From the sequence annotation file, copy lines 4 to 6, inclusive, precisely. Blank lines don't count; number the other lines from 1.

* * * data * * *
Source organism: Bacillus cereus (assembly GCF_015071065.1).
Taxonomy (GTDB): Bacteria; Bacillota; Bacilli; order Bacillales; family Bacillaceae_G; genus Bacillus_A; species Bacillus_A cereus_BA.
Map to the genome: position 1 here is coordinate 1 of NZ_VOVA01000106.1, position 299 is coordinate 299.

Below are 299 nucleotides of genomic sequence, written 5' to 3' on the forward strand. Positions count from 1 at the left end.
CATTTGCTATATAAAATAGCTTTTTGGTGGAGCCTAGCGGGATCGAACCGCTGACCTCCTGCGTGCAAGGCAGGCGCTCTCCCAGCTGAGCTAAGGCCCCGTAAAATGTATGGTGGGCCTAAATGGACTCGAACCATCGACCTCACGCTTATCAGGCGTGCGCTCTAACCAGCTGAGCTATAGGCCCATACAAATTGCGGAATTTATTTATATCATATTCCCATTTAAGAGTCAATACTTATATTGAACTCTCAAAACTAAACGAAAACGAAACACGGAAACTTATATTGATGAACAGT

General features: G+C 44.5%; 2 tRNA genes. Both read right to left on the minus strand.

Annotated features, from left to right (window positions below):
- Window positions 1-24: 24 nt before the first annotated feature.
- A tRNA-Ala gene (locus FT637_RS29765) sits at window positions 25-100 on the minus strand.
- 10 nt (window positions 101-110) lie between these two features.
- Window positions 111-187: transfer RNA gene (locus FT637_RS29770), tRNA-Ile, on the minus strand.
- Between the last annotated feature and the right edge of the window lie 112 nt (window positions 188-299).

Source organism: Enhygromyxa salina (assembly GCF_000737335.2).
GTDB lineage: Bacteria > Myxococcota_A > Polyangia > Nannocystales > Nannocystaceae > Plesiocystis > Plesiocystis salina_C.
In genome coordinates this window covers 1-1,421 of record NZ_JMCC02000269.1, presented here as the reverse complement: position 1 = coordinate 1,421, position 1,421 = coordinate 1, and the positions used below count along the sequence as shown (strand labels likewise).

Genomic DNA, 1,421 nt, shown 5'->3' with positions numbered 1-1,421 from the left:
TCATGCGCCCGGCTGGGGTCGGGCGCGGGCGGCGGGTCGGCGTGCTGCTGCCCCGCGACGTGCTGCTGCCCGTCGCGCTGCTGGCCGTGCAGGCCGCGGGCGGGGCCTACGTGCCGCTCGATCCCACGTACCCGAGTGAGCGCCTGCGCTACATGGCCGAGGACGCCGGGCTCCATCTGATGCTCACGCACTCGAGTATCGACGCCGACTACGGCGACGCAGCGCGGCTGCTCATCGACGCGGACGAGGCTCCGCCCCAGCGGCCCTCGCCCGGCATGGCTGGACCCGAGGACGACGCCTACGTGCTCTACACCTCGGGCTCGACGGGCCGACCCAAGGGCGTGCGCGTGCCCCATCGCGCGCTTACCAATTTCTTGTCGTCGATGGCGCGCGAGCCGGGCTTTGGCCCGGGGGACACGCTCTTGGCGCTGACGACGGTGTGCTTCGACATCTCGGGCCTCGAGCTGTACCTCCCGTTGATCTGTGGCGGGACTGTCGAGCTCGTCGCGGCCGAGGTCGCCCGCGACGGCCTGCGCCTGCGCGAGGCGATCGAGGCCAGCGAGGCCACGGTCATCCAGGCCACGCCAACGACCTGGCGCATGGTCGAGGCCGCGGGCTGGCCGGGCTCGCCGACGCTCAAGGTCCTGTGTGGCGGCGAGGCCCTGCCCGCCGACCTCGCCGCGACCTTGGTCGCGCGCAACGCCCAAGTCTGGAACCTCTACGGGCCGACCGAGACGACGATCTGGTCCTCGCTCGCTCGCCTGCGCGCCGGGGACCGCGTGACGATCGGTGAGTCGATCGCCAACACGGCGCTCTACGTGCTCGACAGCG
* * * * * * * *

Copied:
Below are 299 nucleotides of genomic sequence, written 5' to 3' on the forward strand. Positions count from 1 at the left end.
CATTTGCTATATAAAATAGCTTTTTGGTGGAGCCTAGCGGGATCGAACCGCTGACCTCCTGCGTGCAAGGCAGGCGCTCTCCCAGCTGAGCTAAGGCCCCGTAAAATGTATGGTGGGCCTAAATGGACTCGAACCATCGACCTCACGCTTATCAGGCGTGCGCTCTAACCAGCTGAGCTATAGGCCCATACAAATTGCGGAATTTATTTATATCATATTCCCATTTAAGAGTCAATACTTATATTGAACTCTCAAAACTAAACGAAAACGAAACACGGAAACTTATATTGATGAACAGT

General features: G+C 44.5%; 2 tRNA genes. Both read right to left on the minus strand.